The cost of the Chamberlain approach

Neville Chamberlain-Peace-in-our-time-1938

By Alwyn Poole

The ANZAC Day piece by Glenn McConnell, Anzac day should be a time of reflection not celebration or patriotism is the most woefully ignorant piece of writing, philosophically and historically that I have ever read.
I could take it apart word by word but highlighting just one sentence from it is enough:

Those men’s deaths should stand to remind us all that war must be avoided at all cost, and lives must be treasured.

This was exactly Chamberlains approach in the mid-late 1930s and a reasonable estimate is that – compared to an early confrontation with Germany – it cost the world 70 million lives – including the attempted genocide of the Jewish people.

Should all of the Western armies have laid down and allowed the Nazi’s to simply walk through? Should Britain have simply invited the Germans over after Dunkirk? Should the United States have ceded the Pacific after Japan attacked Pearl Harbour?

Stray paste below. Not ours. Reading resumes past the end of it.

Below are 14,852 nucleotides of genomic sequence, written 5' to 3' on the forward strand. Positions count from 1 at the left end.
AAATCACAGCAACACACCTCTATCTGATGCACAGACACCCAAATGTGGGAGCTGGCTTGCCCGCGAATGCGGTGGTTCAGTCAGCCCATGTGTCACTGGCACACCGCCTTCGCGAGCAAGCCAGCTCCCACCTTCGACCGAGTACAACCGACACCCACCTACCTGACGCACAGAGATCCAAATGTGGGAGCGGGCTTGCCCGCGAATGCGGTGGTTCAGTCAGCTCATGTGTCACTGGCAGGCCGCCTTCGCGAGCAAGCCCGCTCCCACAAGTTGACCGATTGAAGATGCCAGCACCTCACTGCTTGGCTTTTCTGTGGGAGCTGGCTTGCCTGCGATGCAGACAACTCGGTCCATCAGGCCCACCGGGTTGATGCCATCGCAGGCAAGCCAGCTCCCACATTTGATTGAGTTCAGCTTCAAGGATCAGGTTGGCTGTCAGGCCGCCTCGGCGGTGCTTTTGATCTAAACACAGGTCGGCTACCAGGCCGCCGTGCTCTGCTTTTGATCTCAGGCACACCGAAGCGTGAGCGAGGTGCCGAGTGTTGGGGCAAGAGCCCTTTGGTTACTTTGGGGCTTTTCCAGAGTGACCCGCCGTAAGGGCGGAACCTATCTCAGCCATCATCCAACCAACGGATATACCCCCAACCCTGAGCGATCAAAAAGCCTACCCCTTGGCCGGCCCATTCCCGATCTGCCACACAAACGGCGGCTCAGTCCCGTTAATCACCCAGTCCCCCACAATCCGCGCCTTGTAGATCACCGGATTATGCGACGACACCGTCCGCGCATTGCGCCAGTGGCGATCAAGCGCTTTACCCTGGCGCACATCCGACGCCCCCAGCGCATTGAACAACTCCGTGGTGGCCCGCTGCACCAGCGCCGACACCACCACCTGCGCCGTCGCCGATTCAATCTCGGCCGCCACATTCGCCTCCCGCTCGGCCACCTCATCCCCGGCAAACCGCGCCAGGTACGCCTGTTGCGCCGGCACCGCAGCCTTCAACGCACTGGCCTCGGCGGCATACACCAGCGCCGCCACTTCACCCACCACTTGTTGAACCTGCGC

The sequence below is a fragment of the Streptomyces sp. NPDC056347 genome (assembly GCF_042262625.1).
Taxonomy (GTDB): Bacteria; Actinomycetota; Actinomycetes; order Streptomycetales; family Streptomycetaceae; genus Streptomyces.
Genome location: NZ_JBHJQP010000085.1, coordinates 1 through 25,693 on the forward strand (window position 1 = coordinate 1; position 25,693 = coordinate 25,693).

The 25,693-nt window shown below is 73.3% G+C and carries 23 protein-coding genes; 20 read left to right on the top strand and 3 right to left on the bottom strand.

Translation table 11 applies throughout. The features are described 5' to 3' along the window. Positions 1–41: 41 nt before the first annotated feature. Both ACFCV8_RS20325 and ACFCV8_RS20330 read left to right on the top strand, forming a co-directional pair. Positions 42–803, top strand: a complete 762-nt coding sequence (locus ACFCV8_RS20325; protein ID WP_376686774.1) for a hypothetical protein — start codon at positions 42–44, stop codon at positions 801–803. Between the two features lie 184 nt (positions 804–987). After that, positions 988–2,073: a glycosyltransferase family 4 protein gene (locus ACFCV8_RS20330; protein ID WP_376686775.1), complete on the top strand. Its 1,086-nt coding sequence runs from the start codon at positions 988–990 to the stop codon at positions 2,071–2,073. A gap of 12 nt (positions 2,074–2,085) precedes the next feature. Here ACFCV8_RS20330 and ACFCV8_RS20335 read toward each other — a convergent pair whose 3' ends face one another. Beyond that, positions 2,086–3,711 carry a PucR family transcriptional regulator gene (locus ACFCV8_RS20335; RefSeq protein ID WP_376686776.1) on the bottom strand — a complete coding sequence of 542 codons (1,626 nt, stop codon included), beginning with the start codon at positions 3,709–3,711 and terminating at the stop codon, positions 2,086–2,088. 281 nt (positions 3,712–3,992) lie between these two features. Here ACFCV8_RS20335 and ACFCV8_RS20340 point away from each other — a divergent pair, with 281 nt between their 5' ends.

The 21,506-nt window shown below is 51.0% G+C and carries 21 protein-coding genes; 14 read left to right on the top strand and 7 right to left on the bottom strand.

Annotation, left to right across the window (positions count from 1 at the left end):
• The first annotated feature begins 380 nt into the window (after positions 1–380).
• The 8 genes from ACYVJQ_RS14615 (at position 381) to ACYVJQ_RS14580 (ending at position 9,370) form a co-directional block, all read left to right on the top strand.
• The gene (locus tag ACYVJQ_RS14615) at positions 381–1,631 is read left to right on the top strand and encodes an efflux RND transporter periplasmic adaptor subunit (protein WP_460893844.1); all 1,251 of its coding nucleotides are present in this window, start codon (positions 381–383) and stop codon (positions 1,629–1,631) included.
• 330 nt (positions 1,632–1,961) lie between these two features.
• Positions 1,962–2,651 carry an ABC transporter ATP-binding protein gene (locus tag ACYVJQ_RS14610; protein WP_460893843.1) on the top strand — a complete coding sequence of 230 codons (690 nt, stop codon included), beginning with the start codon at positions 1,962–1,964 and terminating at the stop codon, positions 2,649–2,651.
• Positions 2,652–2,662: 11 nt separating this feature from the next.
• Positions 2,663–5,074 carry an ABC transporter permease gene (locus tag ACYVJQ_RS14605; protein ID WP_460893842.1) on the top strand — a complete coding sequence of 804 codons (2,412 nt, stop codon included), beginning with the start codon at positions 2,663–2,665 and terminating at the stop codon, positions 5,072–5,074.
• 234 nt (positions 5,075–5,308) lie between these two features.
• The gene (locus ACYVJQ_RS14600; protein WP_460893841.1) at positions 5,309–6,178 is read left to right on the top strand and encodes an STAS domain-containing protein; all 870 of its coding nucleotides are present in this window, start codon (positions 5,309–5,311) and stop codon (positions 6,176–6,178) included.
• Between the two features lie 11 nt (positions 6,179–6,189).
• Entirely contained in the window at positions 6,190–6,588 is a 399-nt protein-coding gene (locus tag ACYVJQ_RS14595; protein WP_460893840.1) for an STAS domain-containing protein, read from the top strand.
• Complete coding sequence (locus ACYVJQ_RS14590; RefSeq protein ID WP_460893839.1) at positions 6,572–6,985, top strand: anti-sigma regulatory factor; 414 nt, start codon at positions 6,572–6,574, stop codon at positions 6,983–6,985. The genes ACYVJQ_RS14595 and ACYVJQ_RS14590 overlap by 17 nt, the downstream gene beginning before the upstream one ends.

Should the British have allowed the unholy alliance of the Muslim Mufti and Hitler to control the middle-east? In today’s world should people simply allow Islamic terrorists their way because fighting back must be “avoided at all costs”?

It is trendy for young people with very little understanding of the past (or the present for that matter) to criticise Patriotism and Nationalism – and ANZAC Day.

Last year I sat with my Dutch father-in-law while he neared death. He spent six years in occupied Holland as a child and my wife and my children are eternally grateful that courageous men and women understood that you fight back against tyranny and evil is never appeased.

I have spent time with significant war veterans. They are heroes and patriots and those currently alive and all those who passed deserve a huge apology from Glenn McConnell for that article. He needs to do a whole lot more thinking rather than follow trends and he needs to stop allowing his friends in the bubble to tell him how to think.